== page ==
Muslim advocacy organizations, like Muslim Advocates, MPower Change, Justice for Muslims Collective and the Council on American Islamic-Relation, have worked to combat various forms of religious discrimination for years through community building, civil rights advocacy and civic engagement.
Hate groups and persistent anti-Muslim discourse have been “hyper successful” at framing Muslims as “inherently foreign” and this idea seeps into discriminatory policymaking, law enforcement, attitudes toward Muslims and virtually everything, said Scott Simpson, public advocacy director at Muslim Advocates.
Muslim Advocates is a national civil rights organization working to fight anti-Muslim bigotry with the goal of “attaching consequences” to religious discrimination at every level. Whether it’s asking Joy Reid to apologize for casual Islamophobic rhetoric; naming and shaming Hyatt Hotels for hosting an anti-Muslim conference; filing a complaint with the Equal Employment Opportunity Commission when Amazon refused to give its employees prayer breaks; or sending a demand letter to Immigration and Customs Enforcement for serving pork to Muslim detainees in violation of their religious beliefs — the organization’s goal is to “halt bigotry in its tracks.”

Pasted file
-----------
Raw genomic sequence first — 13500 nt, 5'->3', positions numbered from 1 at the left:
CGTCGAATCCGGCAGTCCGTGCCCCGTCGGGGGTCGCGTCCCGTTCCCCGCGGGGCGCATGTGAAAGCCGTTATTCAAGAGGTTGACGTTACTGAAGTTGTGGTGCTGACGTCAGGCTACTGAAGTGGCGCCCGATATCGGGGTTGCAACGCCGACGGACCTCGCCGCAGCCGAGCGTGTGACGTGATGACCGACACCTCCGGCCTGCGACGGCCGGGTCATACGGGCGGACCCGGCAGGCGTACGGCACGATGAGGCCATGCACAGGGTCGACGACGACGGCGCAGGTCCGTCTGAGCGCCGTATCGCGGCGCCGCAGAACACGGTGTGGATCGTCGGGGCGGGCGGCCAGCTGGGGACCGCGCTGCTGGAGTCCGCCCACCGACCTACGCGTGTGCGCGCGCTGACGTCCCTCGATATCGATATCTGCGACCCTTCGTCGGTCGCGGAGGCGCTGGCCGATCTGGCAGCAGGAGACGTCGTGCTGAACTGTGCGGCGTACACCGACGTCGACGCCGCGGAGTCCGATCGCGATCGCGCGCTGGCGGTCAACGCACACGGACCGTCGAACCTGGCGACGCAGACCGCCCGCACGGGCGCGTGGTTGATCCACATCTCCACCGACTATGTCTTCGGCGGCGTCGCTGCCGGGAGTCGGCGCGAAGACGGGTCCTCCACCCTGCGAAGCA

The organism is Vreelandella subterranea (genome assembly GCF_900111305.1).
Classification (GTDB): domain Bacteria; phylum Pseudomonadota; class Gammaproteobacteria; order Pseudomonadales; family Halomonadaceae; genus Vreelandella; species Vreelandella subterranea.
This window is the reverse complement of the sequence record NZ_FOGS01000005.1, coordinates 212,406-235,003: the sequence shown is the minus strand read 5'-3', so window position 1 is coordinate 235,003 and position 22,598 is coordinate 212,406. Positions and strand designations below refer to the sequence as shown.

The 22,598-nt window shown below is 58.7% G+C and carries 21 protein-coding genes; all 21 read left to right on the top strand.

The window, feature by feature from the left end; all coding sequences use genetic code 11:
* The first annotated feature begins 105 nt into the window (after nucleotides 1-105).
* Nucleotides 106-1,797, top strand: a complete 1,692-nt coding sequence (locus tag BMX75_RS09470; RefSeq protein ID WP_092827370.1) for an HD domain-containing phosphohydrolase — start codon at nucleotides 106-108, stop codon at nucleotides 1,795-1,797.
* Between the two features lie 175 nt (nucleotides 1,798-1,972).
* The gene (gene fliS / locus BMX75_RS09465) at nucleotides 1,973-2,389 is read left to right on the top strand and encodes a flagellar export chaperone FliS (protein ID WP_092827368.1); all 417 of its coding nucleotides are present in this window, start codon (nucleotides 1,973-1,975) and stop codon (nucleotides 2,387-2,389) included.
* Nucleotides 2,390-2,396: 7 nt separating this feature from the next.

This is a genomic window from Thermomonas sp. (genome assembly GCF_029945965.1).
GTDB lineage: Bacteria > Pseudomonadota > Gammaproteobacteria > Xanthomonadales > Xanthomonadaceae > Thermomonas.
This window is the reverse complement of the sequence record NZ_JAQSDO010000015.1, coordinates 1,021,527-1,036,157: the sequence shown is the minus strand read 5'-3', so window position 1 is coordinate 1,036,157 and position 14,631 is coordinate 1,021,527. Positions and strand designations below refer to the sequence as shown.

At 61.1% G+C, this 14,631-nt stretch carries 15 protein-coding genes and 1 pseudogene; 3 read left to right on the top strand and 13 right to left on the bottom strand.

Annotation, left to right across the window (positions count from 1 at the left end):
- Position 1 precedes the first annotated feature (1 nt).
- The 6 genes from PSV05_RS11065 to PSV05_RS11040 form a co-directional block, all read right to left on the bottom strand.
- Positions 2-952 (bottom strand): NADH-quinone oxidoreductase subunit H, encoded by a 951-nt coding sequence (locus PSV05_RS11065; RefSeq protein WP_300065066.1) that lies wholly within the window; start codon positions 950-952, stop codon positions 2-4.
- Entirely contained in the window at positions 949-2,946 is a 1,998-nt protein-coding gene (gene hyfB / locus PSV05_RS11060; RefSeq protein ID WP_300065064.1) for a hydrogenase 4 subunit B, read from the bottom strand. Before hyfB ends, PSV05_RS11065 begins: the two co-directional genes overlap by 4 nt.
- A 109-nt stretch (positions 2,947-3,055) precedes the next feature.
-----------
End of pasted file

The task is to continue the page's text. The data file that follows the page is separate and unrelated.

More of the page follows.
The organization, like many others, encourages Muslims to report instances of discrimination on its website.
Simpson said anti-Muslim sentiment is common in both political parties with some of the most blatant discrimination coming from individuals and institutions that claim to be progressive and liberal. On the other hand, there are some conservatives that have “really gotten it” because they understand that religion is sacred, even if it’s not their own.
“The reality is that there is a small percentage of the population that is ‘really’’ overtly anti-Muslim and then there is everyone else, who would rather not deal with it,” he said. “We need everyone to speak up.”
Samar Warsi is a business immigration attorney and journalist living in Toronto. Twitter: @swarsi